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What’s the Difference Between Hydrocolloid Patches and Acne Treatment Patches?

Over the past few years, acne patches have taken the U.S. skincare market by storm. By now, most people know what they do (treat spot breakouts), but they don’t know that there are two distinct types of acne patches. One is made of hydrocolloid and the other consists of acne treatment medications, like benzoyl peroxide or salicylic acid. Both may appear the same - as round sticky dots - but they way they work is completely different.

So, how exactly do they work?

Hydrocolloid Acne Patches

Hydrocolloid is not an ingredient slapped on a sticker to make an acne patch, but a material that actually becomes the adhesive itself. It is made of gel-forming agents, such as pectin, gelatin or sodium carboxymethylcellulose, which adhere to your skin to provide insulation and a moist, healing environment. Originally developed to treat wounds, the agents in hydrocolloid actively absorb fluids and pus without drying the surrounding skin. And hydrocolloid works just as well for acne as it does for wounds. The very same ingredients that make the acne patch stick literally suck the white gunk out of a pimple and into the patch. If you’ve used a Mighty Patch or another hydrocolloid patch before, this is what you can see left on the patch after you remove it.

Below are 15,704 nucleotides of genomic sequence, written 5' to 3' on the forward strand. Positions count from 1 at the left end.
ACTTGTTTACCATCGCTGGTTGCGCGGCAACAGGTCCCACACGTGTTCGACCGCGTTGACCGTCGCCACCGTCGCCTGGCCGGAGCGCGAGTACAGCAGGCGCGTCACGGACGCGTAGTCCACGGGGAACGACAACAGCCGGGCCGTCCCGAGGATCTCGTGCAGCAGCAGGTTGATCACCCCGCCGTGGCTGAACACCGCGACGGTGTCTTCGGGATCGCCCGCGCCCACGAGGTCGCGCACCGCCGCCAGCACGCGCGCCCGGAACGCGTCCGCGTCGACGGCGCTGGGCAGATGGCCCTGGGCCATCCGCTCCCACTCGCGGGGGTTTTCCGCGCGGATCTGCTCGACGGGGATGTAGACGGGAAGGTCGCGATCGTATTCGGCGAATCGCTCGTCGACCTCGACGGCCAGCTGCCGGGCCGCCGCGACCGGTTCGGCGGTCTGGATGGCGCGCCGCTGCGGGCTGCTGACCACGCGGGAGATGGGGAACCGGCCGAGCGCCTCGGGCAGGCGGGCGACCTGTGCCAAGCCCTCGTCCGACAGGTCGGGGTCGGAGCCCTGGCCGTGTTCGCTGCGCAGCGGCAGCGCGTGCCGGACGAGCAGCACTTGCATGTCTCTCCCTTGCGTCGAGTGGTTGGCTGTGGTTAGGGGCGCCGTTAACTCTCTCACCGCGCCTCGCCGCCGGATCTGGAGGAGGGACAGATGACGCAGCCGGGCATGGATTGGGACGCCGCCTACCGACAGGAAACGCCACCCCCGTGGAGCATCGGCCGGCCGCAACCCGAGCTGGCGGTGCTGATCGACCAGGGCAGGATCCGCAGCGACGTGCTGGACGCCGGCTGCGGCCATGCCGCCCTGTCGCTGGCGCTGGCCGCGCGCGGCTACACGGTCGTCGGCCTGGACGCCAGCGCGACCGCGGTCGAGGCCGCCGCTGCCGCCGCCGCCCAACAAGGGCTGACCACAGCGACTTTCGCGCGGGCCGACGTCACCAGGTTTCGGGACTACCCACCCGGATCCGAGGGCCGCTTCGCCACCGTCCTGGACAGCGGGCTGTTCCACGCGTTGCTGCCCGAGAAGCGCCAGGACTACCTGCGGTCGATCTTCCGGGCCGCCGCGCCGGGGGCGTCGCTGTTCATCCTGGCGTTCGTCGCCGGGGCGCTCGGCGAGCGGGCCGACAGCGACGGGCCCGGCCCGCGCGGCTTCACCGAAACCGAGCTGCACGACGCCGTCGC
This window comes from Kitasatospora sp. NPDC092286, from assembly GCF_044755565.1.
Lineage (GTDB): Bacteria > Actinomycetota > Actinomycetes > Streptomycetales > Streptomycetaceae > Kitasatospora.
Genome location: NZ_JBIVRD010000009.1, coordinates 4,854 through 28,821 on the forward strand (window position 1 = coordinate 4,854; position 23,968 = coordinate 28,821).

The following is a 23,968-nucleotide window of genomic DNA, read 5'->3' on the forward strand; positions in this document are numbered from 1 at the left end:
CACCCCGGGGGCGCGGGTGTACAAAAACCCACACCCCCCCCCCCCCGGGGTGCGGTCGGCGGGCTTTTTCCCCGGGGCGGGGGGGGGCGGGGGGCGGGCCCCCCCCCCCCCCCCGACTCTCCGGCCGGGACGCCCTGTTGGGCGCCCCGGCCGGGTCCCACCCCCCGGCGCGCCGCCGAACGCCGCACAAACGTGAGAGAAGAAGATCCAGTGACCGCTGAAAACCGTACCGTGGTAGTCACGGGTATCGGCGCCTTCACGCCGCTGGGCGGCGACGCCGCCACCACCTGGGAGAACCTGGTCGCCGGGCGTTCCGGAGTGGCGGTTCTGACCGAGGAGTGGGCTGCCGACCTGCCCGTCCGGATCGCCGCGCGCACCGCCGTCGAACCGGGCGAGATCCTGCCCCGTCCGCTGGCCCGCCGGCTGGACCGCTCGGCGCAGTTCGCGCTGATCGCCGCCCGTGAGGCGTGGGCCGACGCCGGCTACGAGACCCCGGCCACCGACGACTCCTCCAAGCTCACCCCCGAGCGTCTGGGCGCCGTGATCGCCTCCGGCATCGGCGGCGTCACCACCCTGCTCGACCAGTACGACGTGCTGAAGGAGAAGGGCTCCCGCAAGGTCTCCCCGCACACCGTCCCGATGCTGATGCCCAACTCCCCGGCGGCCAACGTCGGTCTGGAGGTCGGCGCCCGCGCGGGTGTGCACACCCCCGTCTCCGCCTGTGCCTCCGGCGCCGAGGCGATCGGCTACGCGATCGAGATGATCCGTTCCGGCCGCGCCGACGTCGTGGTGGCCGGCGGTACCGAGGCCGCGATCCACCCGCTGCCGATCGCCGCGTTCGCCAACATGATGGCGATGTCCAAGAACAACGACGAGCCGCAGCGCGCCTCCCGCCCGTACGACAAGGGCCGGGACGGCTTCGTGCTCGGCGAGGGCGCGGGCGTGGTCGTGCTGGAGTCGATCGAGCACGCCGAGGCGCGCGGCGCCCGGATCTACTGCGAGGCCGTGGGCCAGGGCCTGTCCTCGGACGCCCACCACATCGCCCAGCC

Some hydrocolloid patch brands may also add ingredients like aloe, tea tree oil or salicylic acid, but hydrocolloid is the main ingredient doing the heavy lifting.

Acne Treatment Patches

Acne treatment patches are different because they are not made of hydrocolloid. They are simply stickers that contain active ingredients, like salicylic acid, tea tree oil, benzoyl peroxide or any combination of the three. The material of the patch is typically more rigid than hydrocolloid patches and feels almost like a band-aid.

Pus and fluid are not sucked out of the blemish as they are with hydrocolloid patches. Instead, the enclosed environment behind the sticker helps keep the medicine on the skin and prevents you from touching and picking the blemish.

Popular acne treatment patches include Peter Thomas Roth or Missha Speedy Trouble Recovery Patch.

So which is better? 

It really depends on the type of pimple you are treating. Since hydrocolloid sucks up water and fluid, those patches work best on zits that have come to a head (meaning you can already see white pus under the skin). For early stage pimples (red or inflamed but without obvious fluids under the skin), acne treatment patches may help minimize inflammation. Once the pimple does mature, you’ll want to switch to a hydrocolloid patch to absorb the pus.


Have more questions on how hydrocolloid patches work? Check out What are Hydrocolloid Acne Patches and How Do They Work?

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